One day before transfection, 0.5×107 TOV112D and HRA cells were plated and cultured in 15 mL of RPMI medium‐1640 that was supplemented with 10% fetal bovine serum without antibiotics in 10 cm culture dishes so that they would reach 80% confluence at transfection.12 Lipofectamine 3000 (Thermo Fisher Scientific, Waltham, MA, USA) was used for the DNA transfection. Next, 24 μg of MAPT DNA was diluted in 1000 μL of phosphate‐buffered saline (PBS) and 60 μL of lipofectamine was diluted in 1000 μL of PBS. Then, the dilutions were incubated for 5 minutes at room temperature. After the incubation, the DNA and lipofectamine were combined and incubated for 20 minutes at room temperature. After the incubation, 2000 μL of the complexes were added to each 10 cm culture dish. The vector without MAPT DNA was used as the control. The control cells were given only a mixture of the vector and lipofectamine.

2.5. In vitro small interfering RNA transfection

One day before transfection, 0.2×107 TOV112D and OVCAR3 cells were plated and cultured in 15 mL of RPMI medium‐1640 that was supplemented with 10% fetal bovine serum without antibiotics in 10 cm culture dishes so that they would reach 50% confluence at transfection.12 Lipofectamine 3000 was used for the siRNA transfection. First, 600 pmol of MAPT siRNA was diluted in 1000 μL of PBS and 30 μL of lipofectamine in 1000 μL of PBS. Then, the dilutions were incubated for 5 minutes at room temperature. Next, the diluted siRNA was combined with the diluted lipofectamine and incubated for 20 minutes at room temperature. After the incubation, 2000 μL of the complexes were added to each 10 cm culture dish. Control siRNA‐A (sc‐36869; Santa Cruz Biotechnology, Santa Cruz, CA, USA), instead of MAPT siRNA, served as a control.

2.6. Western blot analysis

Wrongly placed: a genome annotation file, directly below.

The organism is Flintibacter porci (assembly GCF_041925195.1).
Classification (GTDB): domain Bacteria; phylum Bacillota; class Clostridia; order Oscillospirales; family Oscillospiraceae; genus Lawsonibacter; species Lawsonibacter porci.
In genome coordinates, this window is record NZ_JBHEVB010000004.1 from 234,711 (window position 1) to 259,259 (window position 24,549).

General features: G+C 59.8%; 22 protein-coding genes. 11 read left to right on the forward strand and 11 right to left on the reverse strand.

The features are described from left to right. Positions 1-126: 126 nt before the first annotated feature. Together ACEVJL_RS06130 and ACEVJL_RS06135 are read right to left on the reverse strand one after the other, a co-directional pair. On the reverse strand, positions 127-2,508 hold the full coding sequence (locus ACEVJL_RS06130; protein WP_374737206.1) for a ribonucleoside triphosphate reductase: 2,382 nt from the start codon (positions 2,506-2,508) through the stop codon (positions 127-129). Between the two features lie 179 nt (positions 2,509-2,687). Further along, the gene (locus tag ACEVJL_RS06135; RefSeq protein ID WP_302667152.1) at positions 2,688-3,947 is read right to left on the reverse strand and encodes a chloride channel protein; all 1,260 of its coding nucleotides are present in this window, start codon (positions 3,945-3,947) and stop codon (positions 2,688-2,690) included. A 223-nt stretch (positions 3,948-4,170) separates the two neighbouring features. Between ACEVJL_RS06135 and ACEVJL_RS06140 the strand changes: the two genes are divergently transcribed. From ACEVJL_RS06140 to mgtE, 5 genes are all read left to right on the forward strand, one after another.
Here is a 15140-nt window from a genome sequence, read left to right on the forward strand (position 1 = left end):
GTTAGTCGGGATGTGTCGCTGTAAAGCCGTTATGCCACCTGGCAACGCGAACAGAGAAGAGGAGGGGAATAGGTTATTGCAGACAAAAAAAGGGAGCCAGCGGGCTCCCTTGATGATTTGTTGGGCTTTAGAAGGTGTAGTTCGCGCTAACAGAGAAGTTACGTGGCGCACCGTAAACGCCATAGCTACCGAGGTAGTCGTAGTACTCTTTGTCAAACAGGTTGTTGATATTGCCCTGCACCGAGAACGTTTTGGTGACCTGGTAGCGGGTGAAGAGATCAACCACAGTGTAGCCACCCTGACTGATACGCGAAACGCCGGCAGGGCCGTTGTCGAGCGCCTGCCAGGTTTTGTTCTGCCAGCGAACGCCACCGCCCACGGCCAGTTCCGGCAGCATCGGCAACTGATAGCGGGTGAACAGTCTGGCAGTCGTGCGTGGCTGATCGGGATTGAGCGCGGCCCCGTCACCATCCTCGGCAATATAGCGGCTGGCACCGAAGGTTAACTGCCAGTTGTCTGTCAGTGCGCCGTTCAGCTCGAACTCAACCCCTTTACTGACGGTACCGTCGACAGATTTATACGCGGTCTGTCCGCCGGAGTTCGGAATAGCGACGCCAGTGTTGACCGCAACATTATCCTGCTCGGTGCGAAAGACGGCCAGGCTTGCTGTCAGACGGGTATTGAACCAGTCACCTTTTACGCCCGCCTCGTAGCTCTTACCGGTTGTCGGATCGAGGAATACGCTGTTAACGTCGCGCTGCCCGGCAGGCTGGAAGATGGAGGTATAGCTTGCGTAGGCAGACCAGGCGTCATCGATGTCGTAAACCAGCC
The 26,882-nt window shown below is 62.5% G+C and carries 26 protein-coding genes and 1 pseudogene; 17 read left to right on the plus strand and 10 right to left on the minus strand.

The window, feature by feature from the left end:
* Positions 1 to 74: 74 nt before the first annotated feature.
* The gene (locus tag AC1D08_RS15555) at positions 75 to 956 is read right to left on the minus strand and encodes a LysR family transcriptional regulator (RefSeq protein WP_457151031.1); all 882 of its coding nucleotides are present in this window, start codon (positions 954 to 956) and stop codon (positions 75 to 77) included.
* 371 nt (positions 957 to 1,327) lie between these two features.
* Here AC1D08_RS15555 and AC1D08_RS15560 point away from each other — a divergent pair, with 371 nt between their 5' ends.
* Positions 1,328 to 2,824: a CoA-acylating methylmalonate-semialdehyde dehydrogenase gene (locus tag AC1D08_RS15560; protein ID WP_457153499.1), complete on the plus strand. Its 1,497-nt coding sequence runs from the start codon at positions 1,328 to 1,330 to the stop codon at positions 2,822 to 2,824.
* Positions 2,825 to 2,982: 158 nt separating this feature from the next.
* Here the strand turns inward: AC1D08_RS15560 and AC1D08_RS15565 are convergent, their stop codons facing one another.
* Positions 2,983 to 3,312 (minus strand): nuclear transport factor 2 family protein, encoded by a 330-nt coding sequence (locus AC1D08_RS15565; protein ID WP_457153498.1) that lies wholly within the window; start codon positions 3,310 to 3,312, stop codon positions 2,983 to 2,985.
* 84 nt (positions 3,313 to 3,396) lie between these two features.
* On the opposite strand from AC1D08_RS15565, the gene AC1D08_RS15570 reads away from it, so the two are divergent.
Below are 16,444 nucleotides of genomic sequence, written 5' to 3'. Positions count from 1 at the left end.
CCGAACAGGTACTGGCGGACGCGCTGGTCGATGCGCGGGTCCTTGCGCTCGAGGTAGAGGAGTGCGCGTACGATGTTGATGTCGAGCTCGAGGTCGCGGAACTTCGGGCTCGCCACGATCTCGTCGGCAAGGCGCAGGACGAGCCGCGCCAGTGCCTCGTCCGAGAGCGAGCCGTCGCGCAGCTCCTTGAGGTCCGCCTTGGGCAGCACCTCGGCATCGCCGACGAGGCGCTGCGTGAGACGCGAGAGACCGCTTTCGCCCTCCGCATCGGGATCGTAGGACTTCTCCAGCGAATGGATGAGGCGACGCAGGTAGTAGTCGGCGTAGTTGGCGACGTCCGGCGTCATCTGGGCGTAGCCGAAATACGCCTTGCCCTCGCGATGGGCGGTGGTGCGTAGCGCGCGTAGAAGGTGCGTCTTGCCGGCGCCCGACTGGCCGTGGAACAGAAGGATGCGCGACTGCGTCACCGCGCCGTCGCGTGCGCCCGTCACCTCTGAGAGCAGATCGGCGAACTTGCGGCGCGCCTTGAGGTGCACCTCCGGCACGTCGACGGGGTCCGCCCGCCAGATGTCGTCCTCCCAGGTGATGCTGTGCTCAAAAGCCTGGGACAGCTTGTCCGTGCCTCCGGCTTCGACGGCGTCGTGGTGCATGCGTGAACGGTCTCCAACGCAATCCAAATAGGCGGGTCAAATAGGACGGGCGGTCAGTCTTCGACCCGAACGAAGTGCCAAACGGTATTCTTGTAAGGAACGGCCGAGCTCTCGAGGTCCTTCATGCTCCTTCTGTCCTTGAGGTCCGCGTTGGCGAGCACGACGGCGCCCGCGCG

Cell lysates were prepared from the TOV112D, OVCAR3, HRA, DISS, OVISE, and MCAS cells. In addition, cell lysates were prepared from the TOV112D and HRA cells that had been cultured with the solution of lipofectamine and MAPT DNA complex for 48 hours and from the TOV112D and OVCAR3 cells that had been cultured with the solution of lipofectamine and MAPT siRNA complex for 48 hours. The protein concentration was measured by using the Bradford method.14 The protein samples (50 μg) were run through 12.5% sodium dodecyl sulfate–polyacrylamide gel electrophoresis.14 After the electrophoretic transfer of the protein to a nitrocellulose membrane, non‐specific binding was blocked by incubation with 5% skim milk in 20 m mol L−1 Tris‐HCl (pH=7.5, 0.5 M NaCl), or tris‐buffered saline (TBS), for 1 hour at room temperature.14 After being washed three times with TBS that contained 0.05% Tween 20 (TTBS), the blots were probed with a 1:200 dilution of rabbit polyclonal immunoglobulin (Ig)G that is specific for human MAPT (sc‐5587; Santa Cruz Biotechnology) for 2 hours.14 The blots were also probed with a 1:1000 dilution of monoclonal anti‐β‐actin antibody (Sigma‐Aldrich) in order to be relatively quantified. β‐Actin was used as a loading control.14 Then, the membranes were washed three times with TTBS and incubated for 1 hour at room temperature with an anti‐rabbit IgG horseradish peroxidase (HRP) ‐linked antibody (Cell Signaling Technology, Beverly, MA, USA) for MAPT and an anti‐mouse IgG HRP‐linked antibody (Cell Signaling Technology) for β‐actin, respectively.14 After being washed three times with TTBS, the membrane was transferred to enhanced chemiluminescence (ECL) Western blotting detection reagents (GE Healthcare, Buckinghamshire, UK) and incubated in this solution for 60 seconds at room temperature.14 The protein bands on the membrane were visualized by using ECL (ChemiDoc XRS; Biorad, Hercules, CA, USA), according to the manufacturer's instructions.12 The band intensity was analyzed with Molecular Imager, Image Lab v. 3.0.1 (Bio‐Rad).